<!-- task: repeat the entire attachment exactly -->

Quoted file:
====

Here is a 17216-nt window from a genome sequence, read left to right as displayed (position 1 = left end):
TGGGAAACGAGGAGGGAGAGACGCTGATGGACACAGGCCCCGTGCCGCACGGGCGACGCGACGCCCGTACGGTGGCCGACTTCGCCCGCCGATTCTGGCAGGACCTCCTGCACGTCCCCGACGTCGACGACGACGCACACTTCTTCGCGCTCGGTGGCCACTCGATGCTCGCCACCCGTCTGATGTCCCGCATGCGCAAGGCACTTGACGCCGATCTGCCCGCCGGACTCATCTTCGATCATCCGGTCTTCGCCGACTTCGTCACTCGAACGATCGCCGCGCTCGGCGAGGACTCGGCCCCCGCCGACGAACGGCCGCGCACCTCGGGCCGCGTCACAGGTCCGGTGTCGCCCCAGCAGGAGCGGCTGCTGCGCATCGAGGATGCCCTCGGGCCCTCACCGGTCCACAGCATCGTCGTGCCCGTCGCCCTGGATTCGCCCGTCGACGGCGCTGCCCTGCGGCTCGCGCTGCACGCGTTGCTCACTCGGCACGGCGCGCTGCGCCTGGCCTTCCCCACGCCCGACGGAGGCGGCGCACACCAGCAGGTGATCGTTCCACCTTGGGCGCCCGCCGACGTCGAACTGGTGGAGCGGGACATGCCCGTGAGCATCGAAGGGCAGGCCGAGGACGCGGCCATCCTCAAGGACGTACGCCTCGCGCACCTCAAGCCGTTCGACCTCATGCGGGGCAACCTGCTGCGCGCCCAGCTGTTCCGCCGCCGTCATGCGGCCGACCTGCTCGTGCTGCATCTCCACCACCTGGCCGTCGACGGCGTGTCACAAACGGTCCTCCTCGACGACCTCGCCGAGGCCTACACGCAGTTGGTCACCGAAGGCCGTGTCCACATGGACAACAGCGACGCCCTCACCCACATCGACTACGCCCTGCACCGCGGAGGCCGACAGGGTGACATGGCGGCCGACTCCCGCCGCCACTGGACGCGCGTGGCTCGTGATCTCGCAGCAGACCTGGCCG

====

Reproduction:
Here is a 17216-nt window from a genome sequence, read left to right as displayed (position 1 = left end):
TGGGAAACGAGGAGGGAGAGACGCTGATGGACACAGGCCCCGTGCCGCACGGGCGACGCGACGCCCGTACGGTGGCCGACTTCGCCCGCCGATTCTGGCAGGACCTCCTGCACGTCCCCGACGTCGACGACGACGCACACTTCTTCGCGCTCGGTGGCCACTCGATGCTCGCCACCCGTCTGATGTCCCGCATGCGCAAGGCACTTGACGCCGATCTGCCCGCCGGACTCATCTTCGATCATCCGGTCTTCGCCGACTTCGTCACTCGAACGATCGCCGCGCTCGGCGAGGACTCGGCCCCCGCCGACGAACGGCCGCGCACCTCGGGCCGCGTCACAGGTCCGGTGTCGCCCCAGCAGGAGCGGCTGCTGCGCATCGAGGATGCCCTCGGGCCCTCACCGGTCCACAGCATCGTCGTGCCCGTCGCCCTGGATTCGCCCGTCGACGGCGCTGCCCTGCGGCTCGCGCTGCACGCGTTGCTCACTCGGCACGGCGCGCTGCGCCTGGCCTTCCCCACGCCCGACGGAGGCGGCGCACACCAGCAGGTGATCGTTCCACCTTGGGCGCCCGCCGACGTCGAACTGGTGGAGCGGGACATGCCCGTGAGCATCGAAGGGCAGGCCGAGGACGCGGCCATCCTCAAGGACGTACGCCTCGCGCACCTCAAGCCGTTCGACCTCATGCGGGGCAACCTGCTGCGCGCCCAGCTGTTCCGCCGCCGTCATGCGGCCGACCTGCTCGTGCTGCATCTCCACCACCTGGCCGTCGACGGCGTGTCACAAACGGTCCTCCTCGACGACCTCGCCGAGGCCTACACGCAGTTGGTCACCGAAGGCCGTGTCCACATGGACAACAGCGACGCCCTCACCCACATCGACTACGCCCTGCACCGCGGAGGCCGACAGGGTGACATGGCGGCCGACTCCCGCCGCCACTGGACGCGCGTGGCTCGTGATCTCGCAGCAGACCTGGCCG